The rubber wristband is sealed protecting it from water damage when you are swimming or showering. To the band, there is no difference between swimming and walking, so it will show swim statistics as steps walked.

Polar Loop sets itself apart from other gadgets, such as Fitbit Flex with its LED display, which has 4 modes: Activity, Calories burned, Time and Steps. The Steps, Time and Calories burned modes show the stats for the current day and the other mode shows a bar indicating your progress, which is figured based on the data you entered when getting your Loop registered.

To track your data, you have to create an account of Polar Flow. The sign up process won’t cost you anything. You need to provide information about your age, weight and height, and this information will help the gadget figure out your BMI. Disappointingly, you cannot put in your stride length. As a result, the Loop won’t be able to tell whether you have a small or large build.

After registration, you need to install the Flow Sync app for Mac or Windows. Afterwards, you can connect the Loop to your PC for synchronization.

At the time of writing this Polar Loop activity tracker review, the web Polar Flow portal is in beta mode, and you cannot get into the training sessions. As a result, you are left with the Polar Beat application to monitor your runs, or you are stuck with the Diary view, where you start off your routine activity with a visual diary showing the amount of time you spent sitting, lying down, standing, running and walking. Actually, it figures the number of hours you spent sleeping each night. It doesn’t give any advice on how you can improve your sleep patterns. Apart from this, it will show inactivity alerts as well.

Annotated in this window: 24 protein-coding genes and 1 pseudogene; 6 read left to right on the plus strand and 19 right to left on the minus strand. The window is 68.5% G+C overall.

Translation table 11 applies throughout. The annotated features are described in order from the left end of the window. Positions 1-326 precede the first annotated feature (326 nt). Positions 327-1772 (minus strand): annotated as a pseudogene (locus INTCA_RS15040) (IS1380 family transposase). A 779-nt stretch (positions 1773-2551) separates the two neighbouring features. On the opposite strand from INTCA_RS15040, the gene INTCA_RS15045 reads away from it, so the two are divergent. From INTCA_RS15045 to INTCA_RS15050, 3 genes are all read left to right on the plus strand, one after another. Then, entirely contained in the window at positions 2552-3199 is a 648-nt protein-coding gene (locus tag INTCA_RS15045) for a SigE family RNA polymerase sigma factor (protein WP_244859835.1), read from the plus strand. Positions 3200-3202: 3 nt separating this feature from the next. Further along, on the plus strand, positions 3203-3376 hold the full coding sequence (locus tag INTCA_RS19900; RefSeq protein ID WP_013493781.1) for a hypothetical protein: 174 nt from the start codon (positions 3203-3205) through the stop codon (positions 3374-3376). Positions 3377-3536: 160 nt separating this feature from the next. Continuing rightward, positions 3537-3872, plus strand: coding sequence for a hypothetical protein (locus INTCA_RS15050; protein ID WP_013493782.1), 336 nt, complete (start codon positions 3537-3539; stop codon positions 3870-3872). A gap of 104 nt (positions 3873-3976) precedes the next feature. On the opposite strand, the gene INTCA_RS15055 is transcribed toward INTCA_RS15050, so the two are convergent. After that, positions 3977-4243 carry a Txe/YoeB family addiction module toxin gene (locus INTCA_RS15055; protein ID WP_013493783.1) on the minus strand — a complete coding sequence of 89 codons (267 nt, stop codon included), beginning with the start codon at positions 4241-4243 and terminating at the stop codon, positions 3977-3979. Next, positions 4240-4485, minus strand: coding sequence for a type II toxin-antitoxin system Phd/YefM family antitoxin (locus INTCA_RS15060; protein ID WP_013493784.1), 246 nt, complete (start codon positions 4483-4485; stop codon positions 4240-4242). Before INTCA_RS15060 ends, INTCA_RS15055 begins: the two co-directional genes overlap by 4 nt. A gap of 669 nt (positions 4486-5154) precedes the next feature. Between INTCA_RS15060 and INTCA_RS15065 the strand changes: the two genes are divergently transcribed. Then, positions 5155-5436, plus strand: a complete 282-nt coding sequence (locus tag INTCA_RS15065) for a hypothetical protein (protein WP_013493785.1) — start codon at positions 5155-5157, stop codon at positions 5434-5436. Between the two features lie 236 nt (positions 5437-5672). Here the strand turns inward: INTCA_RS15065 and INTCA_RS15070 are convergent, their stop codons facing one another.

The wristband won’t vibrate to give you a reminder about taking a break, which would have been a lot more beneficial than a notification given at the end of the day. There is no way to set specific goals, such as running a specific number of steps.

Unluckily, you cannot add new gym sessions to the Loop’s diary unless you get the optional heart rate monitor, which makes use of the lED display in order to display you real heart rate in addition to let you know the time you are in the set heart rate zone so you can burn fat to stay in shape. But this adds an additional $50 to the price of the gadget, plus you have to bear the weight of another gadget while exercising.


To cut a long story short, the proprietary charging connector and the absence of an altimeter makes the gadget somewhat unsuitable for new users. But the in-built display is a very big plus point the price point is very reasonable and if you are looking to try a an Activity tracker without splashing too much cash this is the one for you.


“The Polar Loop is a cool-looking activity tracker that’s lightweight and comfortable and gives you up-to-date stats right there on your wrist – something the comparably priced Fitbit Flex can’t do to the same degree. We didn’t like the fact that you have to cut the wristband to size and we found set up to be overly fiddly. Polar also needs to update the app as ours crashed frequently while syncing. It’s a shame as with a more intuitive strap setup we would recommend the Polar Loop as its display is better than that on the Fitbit Flex. If you want to go the extra fitness-tracking mile then the Polar Loop has the unique feature of working with the company’s £50 heart-rate sensors, which will excite the more serious sportsperson. With the heart-rate sensor option and the fact that it’s waterproof for swimming the Polar Loop should really appeal to the multi-sports crowd.”